What is Post Traumatic Amnesia?
On 20/20 last night, Halle Berry's explanation for her hit and run is that she has total amnesia for the accident. She claims she drove herself home because she didn't realize she'd been in an accident until her fiance came home over an hour later and asked her why her head was bleeding and her car was dented. She alleged that she only had a vague idea that something may have happened at the intersection. The announcer said experts confirmed that this type of amnesia was common after a head injury. Is this possible, or is this just another trumped up story in an attempt to get out of trouble?
(General Question submitted by several patients, in several formats)
Answer by: Michael F. Martelli, PhD
Concussion Care Centre, Pinnacle Rehabilitation and Tree of Life
Virginia Commonwealth University / Medical College of Virginia
Well, I guess like many persons, I tend to be skeptical when persons commit crimes (i.e., leave the scene in a hit and run accident) and then deny accountability or responsibility. And, I tend to be too fascinated by celebtrities and by interesting clinical syndromes. So I understand your question. However, I do not know the facts. I can can only cautiously speculate, in the interest of educating interested persons and clarifying information about Post Traumatic Amnesia (PTA).
Apparently, Ms. Berry is claiming that she was in Post Traumatic Amnesia after her accident. Post Traumatic Amnesia (PTA) is a period of disturbed episodic memory following trauma to the brain (ranging from blunt force hits to sudden acceleration and deceleration) often associated with confusion and disorientation. Following milder injury, people seem fairly normal but are unable to store any new memories. That is, they have amnesia for events that occur during the period of PTA (i.e., are not able to remember afterward), until they recover their ability to store new memories. The length of PTA is one of the major indicators of severity of brain injury (i.e., mild <= 24hrs; moderate <= 1 wk; severe >= 1 wk). Clearly, if Halle Berry was in PTA after her accident (i.e., mild, < 24hrs) she could have driven herself home. A person can leave the scene of an accident whether in PTA or not. The only difference is that, when in PTA, they will not remember it later. That means she could leave the scene of the accident while in PTA, and then not remember it when she cleared (i.e, continuous memory returned). Notably, PTA is not global dementia with deterioration of intellectual skills or personality - rather, it is a failure in ability to consolidate or store new memories.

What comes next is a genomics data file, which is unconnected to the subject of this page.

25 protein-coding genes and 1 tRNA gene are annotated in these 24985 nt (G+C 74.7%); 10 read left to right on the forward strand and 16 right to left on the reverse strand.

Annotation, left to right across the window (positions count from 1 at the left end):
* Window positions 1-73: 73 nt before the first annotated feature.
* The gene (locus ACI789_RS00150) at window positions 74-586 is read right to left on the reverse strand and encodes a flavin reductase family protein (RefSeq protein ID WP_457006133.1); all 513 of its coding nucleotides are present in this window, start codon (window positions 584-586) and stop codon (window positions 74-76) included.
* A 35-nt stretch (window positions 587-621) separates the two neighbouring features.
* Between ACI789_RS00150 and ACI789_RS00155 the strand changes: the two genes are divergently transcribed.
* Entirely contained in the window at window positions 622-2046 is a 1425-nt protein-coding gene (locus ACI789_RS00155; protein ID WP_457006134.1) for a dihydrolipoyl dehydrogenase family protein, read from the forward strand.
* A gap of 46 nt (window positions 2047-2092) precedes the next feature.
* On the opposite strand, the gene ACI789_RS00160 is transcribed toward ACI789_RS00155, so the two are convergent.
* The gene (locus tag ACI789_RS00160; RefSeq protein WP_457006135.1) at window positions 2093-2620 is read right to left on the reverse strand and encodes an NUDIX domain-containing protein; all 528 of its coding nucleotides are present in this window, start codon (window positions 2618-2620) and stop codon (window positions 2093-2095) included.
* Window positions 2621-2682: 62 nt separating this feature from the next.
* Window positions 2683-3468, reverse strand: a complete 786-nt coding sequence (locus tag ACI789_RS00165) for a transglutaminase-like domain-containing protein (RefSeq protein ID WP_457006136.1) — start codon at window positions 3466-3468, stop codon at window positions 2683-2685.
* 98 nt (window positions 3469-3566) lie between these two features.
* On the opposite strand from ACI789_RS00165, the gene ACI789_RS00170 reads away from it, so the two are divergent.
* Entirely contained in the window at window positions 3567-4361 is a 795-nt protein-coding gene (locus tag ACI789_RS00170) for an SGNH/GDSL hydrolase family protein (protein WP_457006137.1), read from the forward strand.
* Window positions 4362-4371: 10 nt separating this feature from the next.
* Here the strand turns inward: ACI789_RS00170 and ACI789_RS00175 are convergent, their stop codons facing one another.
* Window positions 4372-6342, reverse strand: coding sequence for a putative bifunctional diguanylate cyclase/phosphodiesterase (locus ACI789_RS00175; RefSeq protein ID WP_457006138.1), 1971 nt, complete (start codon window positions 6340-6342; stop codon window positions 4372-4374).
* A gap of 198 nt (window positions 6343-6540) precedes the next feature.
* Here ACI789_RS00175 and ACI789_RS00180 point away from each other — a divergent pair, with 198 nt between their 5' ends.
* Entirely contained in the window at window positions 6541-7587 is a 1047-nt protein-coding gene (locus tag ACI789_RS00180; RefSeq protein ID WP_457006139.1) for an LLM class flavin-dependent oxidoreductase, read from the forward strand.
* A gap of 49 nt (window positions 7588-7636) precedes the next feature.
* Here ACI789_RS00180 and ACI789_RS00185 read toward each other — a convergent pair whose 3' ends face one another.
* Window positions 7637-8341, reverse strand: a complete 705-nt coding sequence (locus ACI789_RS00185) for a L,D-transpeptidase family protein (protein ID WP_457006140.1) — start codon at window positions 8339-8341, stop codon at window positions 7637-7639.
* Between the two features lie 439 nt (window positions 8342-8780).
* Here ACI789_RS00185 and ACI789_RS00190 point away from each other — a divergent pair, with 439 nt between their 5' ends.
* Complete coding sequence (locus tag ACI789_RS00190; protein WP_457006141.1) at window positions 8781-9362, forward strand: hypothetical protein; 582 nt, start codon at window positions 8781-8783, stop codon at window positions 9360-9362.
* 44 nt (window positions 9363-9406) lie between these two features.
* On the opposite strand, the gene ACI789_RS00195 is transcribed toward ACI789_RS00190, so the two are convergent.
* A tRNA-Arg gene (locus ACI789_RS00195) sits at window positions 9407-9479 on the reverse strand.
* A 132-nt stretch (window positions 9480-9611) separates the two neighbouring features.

Is it possible Ms. Berry did not know she was in an accident at the time of the accident? Although it is certainly possible, it should be noted that pain, blood, and so on are usually not mistaken, especially if a person is awake and alert enought to drive. Even if she was amnestic for the accident, the residual signs like pain and blood should have alerted her to the fact, and it is the typical human response to try to orient oneself and fill in any missing memory gaps in the case of such uncertainties. Even if she was amnestic for the accident immediately afterwards, and even if she was not able to retain new information, the typical response, based on observations of lots of people in PTA, would be that she would keep asking the obvious questions and looking for answers, despite learning and losing the answers repeatedly.